It’s a daunting proposition to compete in the final round of a race series against seasoned professionals in a completely new race car.

Courtesy of manufacturer

When the offer to drive the I-Pace eTrophy first lands, my answer is not an immediate yes. It’s a daunting proposition to compete in the final round of a race series against seasoned professionals in a completely new race car: At minimum, there’s a 50-50 chance of making a fool of yourself. But the offer to race the mean streets of Brooklyn is as rare as they come.

My goal for the first sessions is to get up to speed as quickly as possible, familiarize myself with the track and the I-Pace, and ignore the lap times at all costs. Focusing too much on results early on has a way of distracting from the end goal: to become competitive by the time the second race, scheduled for Sunday afternoon, goes green. I have five sessions on track before then – it seems like plenty, but the learning curve is steep and there’s much work to be done. The other drivers have had a full season to figure out how to extract the most from the Jag; I’ve got 90 minutes.

In the first qualifying session, my learning accelerates as the speeds rise. On one lap, while exploring the outer limits of the track, I nudge the wall entering turn one with the right-side mirror and knock the glass sideways. Ten corners later, I nudge another wall with the left-side mirror, this time knocking off the backing plate. I return to the pits for a pause and some quick fixes.

“What’s up?” Dunlop asks as he leans into the car. We’ve agreed that, with so little track time available, I need to be driving as much as possible and saving the detailed technical debriefs for later. “I don’t have any mirrors left.”

The shortened qualifying session leaves me last on the starting grid. The track is divided into three sectors and my best times in each sector were quick enough to place me within two seconds of the fastest pro driver. But the small mistakes and the loss of track time prevent me from piecing together a complete lap. (Plus, most race drivers – professionals and automotive writers alike – are always quick with excuses.)

Knowing that there was still some speed to be gained, I decide to treat the first race on Saturday as another practice session. My goal is to find clear space on the track, improve my lap times and set myself up to be competitive for the final race of the weekend. Everything is going according to plan … until it doesn’t.

As the race starts, I get the jump on a pair of competitors – normally, a good thing. But this fast start places me in a tussle with both of the other drivers right from the start – in other words, there's no clear space.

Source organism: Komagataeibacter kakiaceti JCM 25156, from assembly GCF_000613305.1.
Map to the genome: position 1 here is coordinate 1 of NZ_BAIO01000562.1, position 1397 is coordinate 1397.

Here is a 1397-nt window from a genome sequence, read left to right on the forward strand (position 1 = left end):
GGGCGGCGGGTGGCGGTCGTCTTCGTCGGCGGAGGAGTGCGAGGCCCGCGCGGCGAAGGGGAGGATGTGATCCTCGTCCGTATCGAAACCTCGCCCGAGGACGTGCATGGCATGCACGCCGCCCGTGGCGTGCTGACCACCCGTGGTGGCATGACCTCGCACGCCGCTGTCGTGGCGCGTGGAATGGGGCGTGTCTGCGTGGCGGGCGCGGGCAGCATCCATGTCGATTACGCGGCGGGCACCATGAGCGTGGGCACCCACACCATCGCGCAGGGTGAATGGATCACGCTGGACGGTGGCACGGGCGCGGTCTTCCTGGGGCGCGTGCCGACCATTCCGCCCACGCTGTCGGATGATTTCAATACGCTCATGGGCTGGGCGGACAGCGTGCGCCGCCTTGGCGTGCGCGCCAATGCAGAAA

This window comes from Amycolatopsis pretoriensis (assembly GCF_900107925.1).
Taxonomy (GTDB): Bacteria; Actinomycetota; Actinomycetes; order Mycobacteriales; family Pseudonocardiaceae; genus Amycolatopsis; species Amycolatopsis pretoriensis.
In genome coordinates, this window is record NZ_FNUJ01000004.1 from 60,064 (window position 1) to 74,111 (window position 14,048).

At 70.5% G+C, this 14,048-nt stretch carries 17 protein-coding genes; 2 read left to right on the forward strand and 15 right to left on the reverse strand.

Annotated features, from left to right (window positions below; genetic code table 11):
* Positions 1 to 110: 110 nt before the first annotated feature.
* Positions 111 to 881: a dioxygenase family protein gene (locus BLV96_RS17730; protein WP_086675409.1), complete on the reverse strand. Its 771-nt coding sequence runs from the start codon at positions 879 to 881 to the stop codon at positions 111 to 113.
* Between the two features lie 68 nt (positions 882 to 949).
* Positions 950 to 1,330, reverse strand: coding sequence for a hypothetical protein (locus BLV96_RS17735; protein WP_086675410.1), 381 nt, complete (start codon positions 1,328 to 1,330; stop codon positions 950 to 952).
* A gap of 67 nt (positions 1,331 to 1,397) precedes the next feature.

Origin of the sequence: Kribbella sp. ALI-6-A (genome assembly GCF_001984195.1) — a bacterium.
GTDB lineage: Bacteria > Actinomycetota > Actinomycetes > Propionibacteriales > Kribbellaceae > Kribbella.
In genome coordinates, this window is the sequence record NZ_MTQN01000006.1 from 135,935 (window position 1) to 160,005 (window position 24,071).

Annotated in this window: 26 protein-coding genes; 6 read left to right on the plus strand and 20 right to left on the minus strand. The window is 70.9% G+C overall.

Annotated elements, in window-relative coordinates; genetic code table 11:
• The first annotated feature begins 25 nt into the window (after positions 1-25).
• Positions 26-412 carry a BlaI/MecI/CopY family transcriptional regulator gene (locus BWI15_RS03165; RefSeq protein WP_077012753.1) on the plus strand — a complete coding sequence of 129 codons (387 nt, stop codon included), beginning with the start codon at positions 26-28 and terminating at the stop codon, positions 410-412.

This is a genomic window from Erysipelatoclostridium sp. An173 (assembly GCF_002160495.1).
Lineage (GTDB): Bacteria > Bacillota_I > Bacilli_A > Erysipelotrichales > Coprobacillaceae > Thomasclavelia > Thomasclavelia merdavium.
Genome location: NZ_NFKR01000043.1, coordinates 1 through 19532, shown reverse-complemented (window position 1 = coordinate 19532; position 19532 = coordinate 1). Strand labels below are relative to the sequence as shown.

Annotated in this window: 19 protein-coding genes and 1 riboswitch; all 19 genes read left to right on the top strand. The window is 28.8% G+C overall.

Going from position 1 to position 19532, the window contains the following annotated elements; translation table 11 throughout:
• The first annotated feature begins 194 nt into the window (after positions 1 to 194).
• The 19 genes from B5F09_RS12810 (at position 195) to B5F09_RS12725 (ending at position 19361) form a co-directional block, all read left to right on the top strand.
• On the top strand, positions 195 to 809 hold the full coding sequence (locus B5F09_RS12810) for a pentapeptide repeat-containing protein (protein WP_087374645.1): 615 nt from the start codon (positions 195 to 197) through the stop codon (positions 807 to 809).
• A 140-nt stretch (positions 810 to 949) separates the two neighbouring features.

Three-quarters of the way through the race, another driver dives to the inside coming into the hairpin at turn 10. There’s contact between our two cars as we round the tight corner together – too much contact.

A few laps later, another driver makes a late dive down the inside at the same hairpin. There’s contact again and my damaged car is bounced into the other car and then into the outside wall at turn 10. My race is over. Even worse, the damage to my I-Pace is too extensive to repair in time for the race the following day. Heartbreak.

The adage goes that, as soon as the second motor car was built, the first car race was organized. On the surface, the idea of racing an all-electric SUV in one of the world’s most populated cities seems less than thrilling. But pitting yourself against another driver in equal machinery is a real challenge, regardless of the car, the shape of the car or how it’s powered. Over and above all that, the Jaguar I-Pace eTrophy is a real race car capable of testing even an experienced driver’s capabilities.

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A new race season goes green

A city circuit like Brooklyn can be unforgiving – but it’s part of what makes the Jaguar I-Pace eTrophy such a big challenge.

Malcolm Griffiths/Courtesy of manufacturer

The second season for the Jaguar I-Pace eTrophy kicked off in November and continues through midsummer 2020. Since my experience last summer, there have been some interesting advancements in both the road-going and race versions of the I-Pace that prove there’s still real-world value to be derived from racing cars.

The I-Pace that’s in your local Jaguar Land Rover retailer now has an additional 19 km of range available from the same 90 kWh battery pack. The improvement is a direct result of information gathered from the race series with engineers adjusting the regenerative brakes, AWD system and battery management system settings, according to the company. Existing owners can achieve the additional range through an over-the-air software update. Total all-electric driving range for the production I-Pace now comes in at 377 km – provided you keep the thing off the walls.

Meanwhile, the race version now features an “attack mode” button that allows drivers to tap more energy from the battery to gain extra speed for a limited amount of time. There have also been some changes made to the braking and suspension systems to help create more excitement for drivers and fans alike.

A city circuit like Brooklyn can be unforgiving – but it’s part of what makes the Jaguar I-Pace eTrophy such a big challenge. This season, the series will visit Paris, Rome, New York and London, among others.

For the driver interested in a technologically advanced series that’s unlike anything else out there, this is as good as it gets. The same goes for anyone ready to battle with other drivers on tracks where the margin for error is desperately slim. The electrified action restarts in Mexico City in mid-February.

The writer was a guest of the automaker. Content was not subject to approval.